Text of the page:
Recently I was purchasing sleepwear for my offspring. The paperwork attached to one garment informed me that it wasn't made with flame-resistant material and should therefore be worn snug. Other garments were clearly marked as not being intended as sleepwear because the material it was made out of wasn't flame resistant. This led me to wonder: why is my bundle of joy more likely to catch on fire in the middle of the night than during the day when he's running around in sweat pants and a T-shirt?
Illustration by Slug Signorino
I figure I’ll address this issue now, as we’re heading into one of the fieriest stretches on the calendar. While the crown for outdoor fires belongs to July 4, the likelihood of unwanted home fires spikes over the winter holidays — compared to a typical day there are more than twice as many on New Year’s and nearly two and a half times as many on Christmas. Fires started by candles are four times likelier on Christmas, and the combo of wired-up tree, discarded wrapping paper, and roaring fireplace (often in close proximity) can result in the dreaded decoration fire, responsible on average for four times the property damage and almost 10 times* the fatalities of an ordinary house fire. In all, from the day before Christmas to the day after, an annual average of more than 12,000 fires nationwide cause about $92 million in damage and 34 fatalities.
OK, enough seasonal cheer. If you don’t get why kids are more susceptible to fire-related injury at night, you’re not thinking hard enough.
(1) At night kids are likely to be — get this — asleep. As such, they’re prone to miss little cues like smoke filling the room, flames licking at the foot of the bed, or, it turns out, a blaring alarm. That’s because, as parents and babysitters will confirm, children sleep differently from adults: to wit, more soundly, with a longer wake-up curve. One eye-opening Australian study reported that a hallway smoke alarm with an at-the-pillow volume level of 60 decibels was able to reliably wake only 6 percent of kids between 6 and 15. And while kids as a group are slightly less likely to die in a fire than the general population, for children ages zero to four the risk is actually 20 percent greater.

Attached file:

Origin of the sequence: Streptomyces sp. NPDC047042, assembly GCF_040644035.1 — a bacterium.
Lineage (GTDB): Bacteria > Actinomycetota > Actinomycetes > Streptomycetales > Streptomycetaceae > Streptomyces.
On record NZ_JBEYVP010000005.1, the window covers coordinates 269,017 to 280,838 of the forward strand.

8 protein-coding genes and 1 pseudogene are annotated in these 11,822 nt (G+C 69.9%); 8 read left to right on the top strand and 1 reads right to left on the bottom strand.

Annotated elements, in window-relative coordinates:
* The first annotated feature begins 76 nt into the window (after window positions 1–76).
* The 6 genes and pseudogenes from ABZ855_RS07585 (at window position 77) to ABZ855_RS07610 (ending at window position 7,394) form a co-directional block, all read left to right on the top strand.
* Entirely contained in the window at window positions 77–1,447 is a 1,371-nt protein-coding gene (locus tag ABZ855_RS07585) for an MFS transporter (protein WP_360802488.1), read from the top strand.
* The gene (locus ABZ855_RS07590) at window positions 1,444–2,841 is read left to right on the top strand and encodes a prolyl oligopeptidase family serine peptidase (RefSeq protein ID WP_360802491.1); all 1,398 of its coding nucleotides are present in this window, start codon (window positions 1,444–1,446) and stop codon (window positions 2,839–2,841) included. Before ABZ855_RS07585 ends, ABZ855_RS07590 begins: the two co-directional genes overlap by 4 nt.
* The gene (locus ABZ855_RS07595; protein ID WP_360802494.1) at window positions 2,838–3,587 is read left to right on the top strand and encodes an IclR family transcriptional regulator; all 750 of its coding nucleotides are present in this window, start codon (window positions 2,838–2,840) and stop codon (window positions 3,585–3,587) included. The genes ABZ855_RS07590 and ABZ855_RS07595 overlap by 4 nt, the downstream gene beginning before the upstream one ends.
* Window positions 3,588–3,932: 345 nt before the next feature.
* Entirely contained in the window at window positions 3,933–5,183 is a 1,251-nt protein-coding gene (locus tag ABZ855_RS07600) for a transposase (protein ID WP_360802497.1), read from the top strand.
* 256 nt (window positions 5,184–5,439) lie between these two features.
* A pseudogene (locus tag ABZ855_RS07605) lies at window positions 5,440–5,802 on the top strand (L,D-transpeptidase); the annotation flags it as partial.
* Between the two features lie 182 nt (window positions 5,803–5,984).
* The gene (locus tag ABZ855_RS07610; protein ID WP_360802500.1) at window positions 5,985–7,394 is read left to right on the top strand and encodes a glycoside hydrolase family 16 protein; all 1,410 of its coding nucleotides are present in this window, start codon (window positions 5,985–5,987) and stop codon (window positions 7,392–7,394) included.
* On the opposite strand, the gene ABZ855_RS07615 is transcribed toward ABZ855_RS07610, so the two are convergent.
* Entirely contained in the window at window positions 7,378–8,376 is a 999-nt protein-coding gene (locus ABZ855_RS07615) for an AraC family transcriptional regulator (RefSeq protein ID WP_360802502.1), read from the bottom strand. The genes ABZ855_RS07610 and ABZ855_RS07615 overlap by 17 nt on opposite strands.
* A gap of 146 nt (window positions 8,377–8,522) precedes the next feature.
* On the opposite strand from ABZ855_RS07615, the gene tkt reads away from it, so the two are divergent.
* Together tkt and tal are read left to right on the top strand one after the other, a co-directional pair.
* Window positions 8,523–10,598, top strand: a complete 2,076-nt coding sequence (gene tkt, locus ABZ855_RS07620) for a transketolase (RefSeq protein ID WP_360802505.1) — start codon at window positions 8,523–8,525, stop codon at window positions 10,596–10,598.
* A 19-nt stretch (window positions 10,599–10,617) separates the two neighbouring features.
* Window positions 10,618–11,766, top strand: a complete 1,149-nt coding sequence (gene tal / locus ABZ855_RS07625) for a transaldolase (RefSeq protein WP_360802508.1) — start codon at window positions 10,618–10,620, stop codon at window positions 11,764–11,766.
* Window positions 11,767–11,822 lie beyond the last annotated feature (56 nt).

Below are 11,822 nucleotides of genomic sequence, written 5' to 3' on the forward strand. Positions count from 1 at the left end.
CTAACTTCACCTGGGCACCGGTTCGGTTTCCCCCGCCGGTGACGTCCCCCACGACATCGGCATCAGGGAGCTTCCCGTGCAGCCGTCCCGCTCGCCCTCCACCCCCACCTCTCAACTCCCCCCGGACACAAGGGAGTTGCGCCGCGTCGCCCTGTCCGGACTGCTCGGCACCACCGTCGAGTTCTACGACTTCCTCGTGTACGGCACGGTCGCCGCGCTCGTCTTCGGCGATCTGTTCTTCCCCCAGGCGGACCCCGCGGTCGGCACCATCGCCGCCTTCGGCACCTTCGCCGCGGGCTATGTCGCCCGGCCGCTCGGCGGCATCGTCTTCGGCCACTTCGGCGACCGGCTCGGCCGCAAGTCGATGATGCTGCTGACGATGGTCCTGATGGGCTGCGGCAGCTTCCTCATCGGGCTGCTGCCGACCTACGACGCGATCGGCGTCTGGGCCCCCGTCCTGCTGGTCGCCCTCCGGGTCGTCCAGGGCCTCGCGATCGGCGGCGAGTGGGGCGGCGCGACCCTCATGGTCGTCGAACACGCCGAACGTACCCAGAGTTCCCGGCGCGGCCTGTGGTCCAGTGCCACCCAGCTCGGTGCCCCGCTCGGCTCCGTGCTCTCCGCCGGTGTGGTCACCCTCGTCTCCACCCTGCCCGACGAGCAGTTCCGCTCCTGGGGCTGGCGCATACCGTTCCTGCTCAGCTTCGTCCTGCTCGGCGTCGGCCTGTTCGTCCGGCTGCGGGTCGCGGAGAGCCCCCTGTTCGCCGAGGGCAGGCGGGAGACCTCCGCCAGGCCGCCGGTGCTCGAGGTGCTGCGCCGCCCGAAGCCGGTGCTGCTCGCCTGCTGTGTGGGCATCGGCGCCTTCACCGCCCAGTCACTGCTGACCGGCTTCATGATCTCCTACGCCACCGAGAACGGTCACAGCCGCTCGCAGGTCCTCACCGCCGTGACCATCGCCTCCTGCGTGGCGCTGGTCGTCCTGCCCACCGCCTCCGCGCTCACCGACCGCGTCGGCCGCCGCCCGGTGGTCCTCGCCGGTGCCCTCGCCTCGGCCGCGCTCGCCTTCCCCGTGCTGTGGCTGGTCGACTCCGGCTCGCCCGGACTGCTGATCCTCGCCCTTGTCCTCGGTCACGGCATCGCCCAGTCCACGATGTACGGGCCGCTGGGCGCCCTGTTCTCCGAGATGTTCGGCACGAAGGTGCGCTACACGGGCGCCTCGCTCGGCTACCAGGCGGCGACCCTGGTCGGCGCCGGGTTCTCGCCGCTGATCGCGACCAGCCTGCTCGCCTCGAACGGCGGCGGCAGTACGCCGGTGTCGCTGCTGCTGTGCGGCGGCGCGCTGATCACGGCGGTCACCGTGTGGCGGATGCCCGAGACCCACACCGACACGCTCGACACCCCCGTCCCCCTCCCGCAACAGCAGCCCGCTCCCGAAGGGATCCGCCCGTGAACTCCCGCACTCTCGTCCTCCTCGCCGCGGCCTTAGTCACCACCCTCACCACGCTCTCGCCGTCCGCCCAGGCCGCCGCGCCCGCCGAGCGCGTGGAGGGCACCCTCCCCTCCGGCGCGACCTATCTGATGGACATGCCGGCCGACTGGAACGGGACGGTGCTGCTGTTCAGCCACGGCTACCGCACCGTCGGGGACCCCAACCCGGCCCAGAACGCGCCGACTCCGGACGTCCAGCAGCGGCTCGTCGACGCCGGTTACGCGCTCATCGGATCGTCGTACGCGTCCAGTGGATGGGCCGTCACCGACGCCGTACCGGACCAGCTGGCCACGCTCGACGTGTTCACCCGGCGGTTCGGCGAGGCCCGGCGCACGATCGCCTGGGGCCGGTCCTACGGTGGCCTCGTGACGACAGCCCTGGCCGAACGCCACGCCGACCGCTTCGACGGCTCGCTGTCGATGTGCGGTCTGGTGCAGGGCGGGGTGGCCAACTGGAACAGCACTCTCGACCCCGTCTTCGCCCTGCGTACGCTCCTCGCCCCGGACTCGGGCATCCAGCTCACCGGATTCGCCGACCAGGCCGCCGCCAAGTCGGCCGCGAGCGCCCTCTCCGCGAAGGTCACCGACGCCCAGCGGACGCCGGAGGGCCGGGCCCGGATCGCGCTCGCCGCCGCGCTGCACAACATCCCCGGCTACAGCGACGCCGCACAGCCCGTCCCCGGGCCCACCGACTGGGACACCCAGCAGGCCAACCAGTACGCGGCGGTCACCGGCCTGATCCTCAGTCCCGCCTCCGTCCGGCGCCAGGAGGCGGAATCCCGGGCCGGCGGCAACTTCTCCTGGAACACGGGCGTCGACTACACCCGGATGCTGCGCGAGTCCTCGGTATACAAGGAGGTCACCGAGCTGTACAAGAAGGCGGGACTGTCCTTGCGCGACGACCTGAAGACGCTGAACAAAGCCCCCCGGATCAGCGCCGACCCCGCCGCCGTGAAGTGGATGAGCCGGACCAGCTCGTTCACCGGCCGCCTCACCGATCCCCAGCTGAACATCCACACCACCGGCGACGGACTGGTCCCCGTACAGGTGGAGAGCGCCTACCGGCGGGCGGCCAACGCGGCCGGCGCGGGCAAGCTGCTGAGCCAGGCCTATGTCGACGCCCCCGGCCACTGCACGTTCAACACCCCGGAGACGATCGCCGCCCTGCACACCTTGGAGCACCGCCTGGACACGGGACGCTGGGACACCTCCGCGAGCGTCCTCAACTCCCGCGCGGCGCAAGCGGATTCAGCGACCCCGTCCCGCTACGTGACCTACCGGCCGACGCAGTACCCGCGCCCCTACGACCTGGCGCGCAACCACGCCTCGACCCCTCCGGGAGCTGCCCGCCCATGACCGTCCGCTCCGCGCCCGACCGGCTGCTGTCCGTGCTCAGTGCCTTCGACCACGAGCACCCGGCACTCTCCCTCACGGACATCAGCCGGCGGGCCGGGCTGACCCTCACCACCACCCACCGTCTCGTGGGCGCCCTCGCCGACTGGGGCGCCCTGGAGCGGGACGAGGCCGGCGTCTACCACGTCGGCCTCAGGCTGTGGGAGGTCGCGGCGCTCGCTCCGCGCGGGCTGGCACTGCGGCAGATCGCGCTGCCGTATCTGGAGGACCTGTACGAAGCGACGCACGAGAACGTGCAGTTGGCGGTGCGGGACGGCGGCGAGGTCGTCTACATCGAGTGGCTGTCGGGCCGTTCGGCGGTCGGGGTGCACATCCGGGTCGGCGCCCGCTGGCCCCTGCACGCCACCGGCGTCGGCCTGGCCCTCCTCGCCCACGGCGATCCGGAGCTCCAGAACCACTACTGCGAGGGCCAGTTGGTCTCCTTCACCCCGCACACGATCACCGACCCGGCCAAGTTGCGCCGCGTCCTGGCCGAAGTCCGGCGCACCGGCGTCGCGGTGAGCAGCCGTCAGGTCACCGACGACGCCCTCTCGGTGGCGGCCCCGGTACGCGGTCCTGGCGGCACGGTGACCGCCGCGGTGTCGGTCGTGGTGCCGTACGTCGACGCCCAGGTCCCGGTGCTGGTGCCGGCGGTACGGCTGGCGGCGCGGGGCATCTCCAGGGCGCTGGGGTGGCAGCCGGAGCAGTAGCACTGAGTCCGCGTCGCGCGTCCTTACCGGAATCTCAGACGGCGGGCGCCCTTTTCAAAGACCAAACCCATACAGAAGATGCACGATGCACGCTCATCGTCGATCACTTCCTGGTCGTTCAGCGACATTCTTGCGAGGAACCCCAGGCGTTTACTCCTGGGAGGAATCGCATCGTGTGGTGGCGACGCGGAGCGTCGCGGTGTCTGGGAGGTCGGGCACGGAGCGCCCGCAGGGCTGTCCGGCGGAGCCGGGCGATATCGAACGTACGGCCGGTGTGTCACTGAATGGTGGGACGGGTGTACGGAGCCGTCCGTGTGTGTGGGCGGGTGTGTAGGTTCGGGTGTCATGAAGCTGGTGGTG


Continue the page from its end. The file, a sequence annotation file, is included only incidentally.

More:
(2) Many grown-ups are also partial to sleeping at night, which often impedes them in the crucial task of keeping kids from going up in flames.
(3) Given that little children don’t exhibit the best danger-avoidance behavior even at peak alertness and have thin skin that’s particularly vulnerable to serious burns, it seems pretty reasonable they be sent to bed in duds that are unlikely to catch fire.
And that’s what Consumer Products Safety Commission sleepwear regulations have tried to ensure. Years ago, this meant all clothing sold as sleepwear had to be made from fabric that was itself flame-resistant, and one common method of compliance was treating ordinary fabric with fire-retardant chemicals. This, of course, meant kids wound up spending a lot of time in contact with those chemicals, and from early on there was concern over possible health ramifications. The fire retardant Tris was found to be both carcinogenic and absorbable through the skin and mouth; the CPSC did the math, saw it the same way Befuddled did, and banned the stuff in 1977. (Many other additives have similar issues – substances called PBDEs, though not used in sleepwear, are found in mattress and furniture foam even though they’ve been linked to learning and reproductive disorders, thyroid problems, and cancer.)
But fabrics treated with such chemicals have all but disappeared from the pajama game, and despite what many believe, current CPSC standards don’t require that kids’ sleepwear be flame-resistant. What it has to be is either (a) made from materials that can pass flammability tests, which include, for instance, most ordinary polyesters, or (b) tight-fitting, with tapered sleeves and legs and no dangling ornamentation. Why? One, clothing that hangs loose is more apt to find its way into any nearby flames; two, since tight-fitting clothing has less surface area, it has less contact with the oxygen needed to fuel a fire and is thus less likely to burn. So rather than lose sleep over pajama-related fire injuries or pajama-related cancer, suit the brood up in snug CPSC-approved jammies and you’ll have hours to lie awake envisioning the day they get their learner’s permits.
Send questions to Cecil via firstname.lastname@example.org.